I visited Dr. Craig Atwood at his Laboratory of Endocrinology, Aging and Disease at the William S. Middleton Memorial Veterans Hospital in Madison, Wisconsin last week. To get to Dr. Atwood's office, I navigated through the hospital's maze of dark hallways and waiting rooms filled with American flags, flickering televisions and mostly older male patients. It seemed an unlikely setting for a discussion of Dr. Atwood's paper "Living and Dying for Sex: A Theory of Aging Based on the Modulation of Cell Cycle Signaling by Reproductive Hormones."
Co-authored by Dr. Richard Bowen of Voyager Pharmaceutical Corporation, "Living and Dying for Sex" was published in Gerontology in 2004. The paper lays out a new theory on aging, along with supporting data. I wanted to talk with Dr. Atwood because he believes this theory is relevant to the cerebral amyloid angiopathy and Alzheimer's that caused Dad's dementia and death.
An endocrinologist by training, Dr. Atwood is now Research Director of the Wisconsin Alzheimer's Institute at the University of Wisconsin School of Medicine and Public Health. Many Alzheimer's researchers focus on the pathology of the brain, including the plaques and tangles that are part of the official diagnosis of Alzheimer's. But as an endocrinologist, Dr. Atwood studies hormones, the glands that produce them, and their role in the body. Maybe this is why he sees things a little differently.
"This all started when a patient mentioned to Dr. Bowen that her husband's Alzheimer's disease hadn't worsened after he was placed on leuprolide acetate for the treatment of his prostate cancer," Dr. Atwood explained. "Leuprolide acetate decreases the levels of reproductive hormones in the blood. This, along with similar anecdotal reports, led us to focus on the hormones that regulate reproduction, including estrogen, testosterone, luteinizing hormone and follicle-stimulating hormone, as possible factors in Alzheimer's disease."
Craig S. Atwood, Ph.D.
"Throughout our reproductive lives, our reproductive hormones are in balance, but at mid-life (during menopause in women and andropause in men), the levels and balance of these hormones change," Dr. Atwood continued. "Estrogen and testosterone levels go down, and we know from previously published research that levles of luteinizing hormone and follicle-stimulating hormone go up during this time. We think that as estrogen and testosterone levels decrease, the pituitary gland increases production of these other hormones in an attempt to maintain fertility. This attempt to maintain fertility is good for the species, of course, but we think it's bad for the individual. It effectively removes post-reproductive individuals from the population."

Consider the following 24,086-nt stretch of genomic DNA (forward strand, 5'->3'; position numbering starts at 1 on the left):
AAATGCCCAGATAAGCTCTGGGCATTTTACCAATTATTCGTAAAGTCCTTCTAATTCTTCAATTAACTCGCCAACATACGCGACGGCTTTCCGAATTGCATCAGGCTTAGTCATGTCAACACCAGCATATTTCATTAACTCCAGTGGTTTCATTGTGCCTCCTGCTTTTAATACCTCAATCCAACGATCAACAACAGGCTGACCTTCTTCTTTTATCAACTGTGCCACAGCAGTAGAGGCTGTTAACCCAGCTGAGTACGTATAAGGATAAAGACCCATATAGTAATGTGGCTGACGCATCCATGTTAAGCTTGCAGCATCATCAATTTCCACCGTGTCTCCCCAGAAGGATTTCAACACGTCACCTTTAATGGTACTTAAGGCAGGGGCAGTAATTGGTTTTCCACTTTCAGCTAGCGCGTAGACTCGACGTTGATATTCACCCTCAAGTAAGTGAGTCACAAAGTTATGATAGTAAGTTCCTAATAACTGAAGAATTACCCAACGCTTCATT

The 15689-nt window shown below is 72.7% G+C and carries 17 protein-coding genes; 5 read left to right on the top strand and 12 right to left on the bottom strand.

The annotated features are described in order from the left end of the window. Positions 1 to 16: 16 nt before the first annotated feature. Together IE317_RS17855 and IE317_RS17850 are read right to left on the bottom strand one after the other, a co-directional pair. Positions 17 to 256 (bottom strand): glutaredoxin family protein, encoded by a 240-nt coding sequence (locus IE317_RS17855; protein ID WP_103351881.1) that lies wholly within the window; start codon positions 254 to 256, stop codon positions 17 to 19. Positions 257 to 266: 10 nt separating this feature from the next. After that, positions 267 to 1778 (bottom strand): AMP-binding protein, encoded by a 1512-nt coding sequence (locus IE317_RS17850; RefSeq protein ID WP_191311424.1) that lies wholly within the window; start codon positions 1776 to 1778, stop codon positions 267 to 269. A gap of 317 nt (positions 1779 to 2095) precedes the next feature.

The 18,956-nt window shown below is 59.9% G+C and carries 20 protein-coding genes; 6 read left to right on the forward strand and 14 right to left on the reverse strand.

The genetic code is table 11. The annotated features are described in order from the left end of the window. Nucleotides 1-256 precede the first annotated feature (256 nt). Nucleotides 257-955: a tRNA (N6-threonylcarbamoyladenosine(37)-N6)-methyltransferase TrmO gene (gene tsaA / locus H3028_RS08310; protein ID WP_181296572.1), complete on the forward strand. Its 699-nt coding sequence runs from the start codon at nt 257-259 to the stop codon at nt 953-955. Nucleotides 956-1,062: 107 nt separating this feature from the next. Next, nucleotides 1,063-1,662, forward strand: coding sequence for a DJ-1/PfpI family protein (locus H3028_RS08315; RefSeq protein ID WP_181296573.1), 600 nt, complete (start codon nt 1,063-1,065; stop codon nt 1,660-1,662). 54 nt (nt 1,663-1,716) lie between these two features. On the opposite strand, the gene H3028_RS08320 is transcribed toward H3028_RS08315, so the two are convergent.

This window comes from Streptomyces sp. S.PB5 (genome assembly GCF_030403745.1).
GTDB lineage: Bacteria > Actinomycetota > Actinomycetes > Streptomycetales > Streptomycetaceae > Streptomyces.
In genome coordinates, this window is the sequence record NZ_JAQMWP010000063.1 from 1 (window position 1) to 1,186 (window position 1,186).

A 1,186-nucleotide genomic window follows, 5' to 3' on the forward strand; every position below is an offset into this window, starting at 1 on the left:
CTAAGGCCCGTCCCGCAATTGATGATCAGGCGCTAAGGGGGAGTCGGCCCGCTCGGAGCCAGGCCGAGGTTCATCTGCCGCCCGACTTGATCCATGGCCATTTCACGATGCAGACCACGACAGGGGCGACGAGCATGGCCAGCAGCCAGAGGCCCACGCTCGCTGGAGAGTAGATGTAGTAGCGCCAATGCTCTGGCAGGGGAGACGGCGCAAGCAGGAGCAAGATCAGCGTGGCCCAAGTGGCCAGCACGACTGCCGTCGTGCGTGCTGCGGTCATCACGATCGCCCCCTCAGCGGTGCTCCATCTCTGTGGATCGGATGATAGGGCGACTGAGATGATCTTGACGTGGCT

Why might these normal hormone changes have been bad for my father or for any other "post-reproductive individual"? "The answer lies in the cell cycle," Dr. Atwood said, pointing to a poster about the cycle on his office wall. Cell division allows an organism to grow, and to repair and renew tissue. The process in which the chromosomes in a cell are replicated and the cell divides into two new cells is called the cell cycle.
In adults, brain cells or neurons don't normally go through the cell cycle. This may be because they develop extensions called axons and dendrites for transmitting information to other brain cells. Dr. Atwood explained that if you think of these axons and dendrites as hardwired into the brain's network, you can see that cell division would greatly disrupt brain function.
But in the 1990's, researchers found evidence that Alzheimer's patients' brain cells had been trying to replicate their chromosomes and divide. It may be this misguided attempt to re-enter the cell cycle that is causing the cells to die. Scientists don't know for sure why these brain cells are trying to divide, or exactly how the attempted division could cause cell death.
Given that a drug suppressing the reproductive hormones seemed to halt the progression of Alzhiemer's disease in some patients, Dr. Atwood theorized that imblanced or dysregulated reproductive hormones are somehow involved in signaling brain cells to divide. There are a lot of luteinizing hormone receptors in human brains, and researchers have found the same receptors in areas of rats' brains that correspond to the parts of the human brain typically affected by Alzheimer's. These observations indicate that luteinizing hormone could play a role in signaling those brain cells to divide.
To sum it all up, Drs. Atwood and Bowen think that mid-life changes in sex hormones signal normally stable neurons, or brain cells, to divide. According to their theory, the neurons' attempts to replicate chromosomes and divide goes awry somehow, resulting in cell death. This could be the underlying cause of Alzheimer's and similar diseases.
Research is underway in Dr. Atwood's lab to test this theory, and to develop Alzheimer's treatments based on these findings. He and his colleagues have already shown that leuprolide improves memory and decreases beta amyloid deposits in mice bred to have Alzheimer's disease. In addition to these efforts in the lab, Voyager Pharmaceutical Corporation is recruiting patients in the United States, Canada and South America for a Phase III trial of leuprolide acetate in 555 patients with mild or moderate Alzheimer's disease.
In future posts, I'll try to summarize how Dr. Atwood's theory may explain aging in general, and why he believes the beta amyloid protein deposits seen in Alzheimer's and cerebral amyloid angiopathy are protective, not harmful.